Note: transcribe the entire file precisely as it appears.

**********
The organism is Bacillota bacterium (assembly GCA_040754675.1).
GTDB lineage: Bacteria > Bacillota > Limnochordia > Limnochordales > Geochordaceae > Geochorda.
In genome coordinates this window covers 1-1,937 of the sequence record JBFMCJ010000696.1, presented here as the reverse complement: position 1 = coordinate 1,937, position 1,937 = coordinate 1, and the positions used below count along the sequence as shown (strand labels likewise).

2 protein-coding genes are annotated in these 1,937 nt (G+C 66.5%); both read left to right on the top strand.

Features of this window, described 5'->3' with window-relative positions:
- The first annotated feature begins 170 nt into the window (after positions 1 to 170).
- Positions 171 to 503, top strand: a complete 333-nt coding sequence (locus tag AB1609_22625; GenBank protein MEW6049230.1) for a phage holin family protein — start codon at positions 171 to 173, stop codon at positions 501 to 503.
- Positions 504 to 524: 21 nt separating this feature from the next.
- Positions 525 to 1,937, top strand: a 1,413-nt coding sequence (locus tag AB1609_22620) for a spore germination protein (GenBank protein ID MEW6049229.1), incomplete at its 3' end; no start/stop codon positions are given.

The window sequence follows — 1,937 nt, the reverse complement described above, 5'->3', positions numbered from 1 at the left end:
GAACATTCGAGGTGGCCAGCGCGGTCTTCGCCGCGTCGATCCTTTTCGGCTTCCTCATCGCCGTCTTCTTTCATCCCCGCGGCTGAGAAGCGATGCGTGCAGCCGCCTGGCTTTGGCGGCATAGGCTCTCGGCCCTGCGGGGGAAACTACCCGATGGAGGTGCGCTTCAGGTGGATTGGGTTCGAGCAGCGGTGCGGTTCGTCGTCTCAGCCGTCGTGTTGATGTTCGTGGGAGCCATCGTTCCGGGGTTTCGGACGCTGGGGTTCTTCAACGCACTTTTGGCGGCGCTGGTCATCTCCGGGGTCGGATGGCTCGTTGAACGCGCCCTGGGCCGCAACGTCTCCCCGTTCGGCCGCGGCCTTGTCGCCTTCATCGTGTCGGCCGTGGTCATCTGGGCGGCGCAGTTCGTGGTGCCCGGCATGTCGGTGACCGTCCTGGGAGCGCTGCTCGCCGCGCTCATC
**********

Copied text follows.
The organism is Bacillota bacterium (assembly GCA_040754675.1).
GTDB lineage: Bacteria > Bacillota > Limnochordia > Limnochordales > Geochordaceae > Geochorda.
In genome coordinates this window covers 1-1,937 of the sequence record JBFMCJ010000696.1, presented here as the reverse complement: position 1 = coordinate 1,937, position 1,937 = coordinate 1, and the positions used below count along the sequence as shown (strand labels likewise).

2 protein-coding genes are annotated in these 1,937 nt (G+C 66.5%); both read left to right on the top strand.

Features of this window, described 5'->3' with window-relative positions:
- The first annotated feature begins 170 nt into the window (after positions 1 to 170).
- Positions 171 to 503, top strand: a complete 333-nt coding sequence (locus tag AB1609_22625; GenBank protein MEW6049230.1) for a phage holin family protein — start codon at positions 171 to 173, stop codon at positions 501 to 503.
- Positions 504 to 524: 21 nt separating this feature from the next.
- Positions 525 to 1,937, top strand: a 1,413-nt coding sequence (locus tag AB1609_22620) for a spore germination protein (GenBank protein ID MEW6049229.1), incomplete at its 3' end; no start/stop codon positions are given.

The window sequence follows — 1,937 nt, the reverse complement described above, 5'->3', positions numbered from 1 at the left end:
GAACATTCGAGGTGGCCAGCGCGGTCTTCGCCGCGTCGATCCTTTTCGGCTTCCTCATCGCCGTCTTCTTTCATCCCCGCGGCTGAGAAGCGATGCGTGCAGCCGCCTGGCTTTGGCGGCATAGGCTCTCGGCCCTGCGGGGGAAACTACCCGATGGAGGTGCGCTTCAGGTGGATTGGGTTCGAGCAGCGGTGCGGTTCGTCGTCTCAGCCGTCGTGTTGATGTTCGTGGGAGCCATCGTTCCGGGGTTTCGGACGCTGGGGTTCTTCAACGCACTTTTGGCGGCGCTGGTCATCTCCGGGGTCGGATGGCTCGTTGAACGCGCCCTGGGCCGCAACGTCTCCCCGTTCGGCCGCGGCCTTGTCGCCTTCATCGTGTCGGCCGTGGTCATCTGGGCGGCGCAGTTCGTGGTGCCCGGCATGTCGGTGACCGTCCTGGGAGCGCTGCTCGCCGCGCTCATC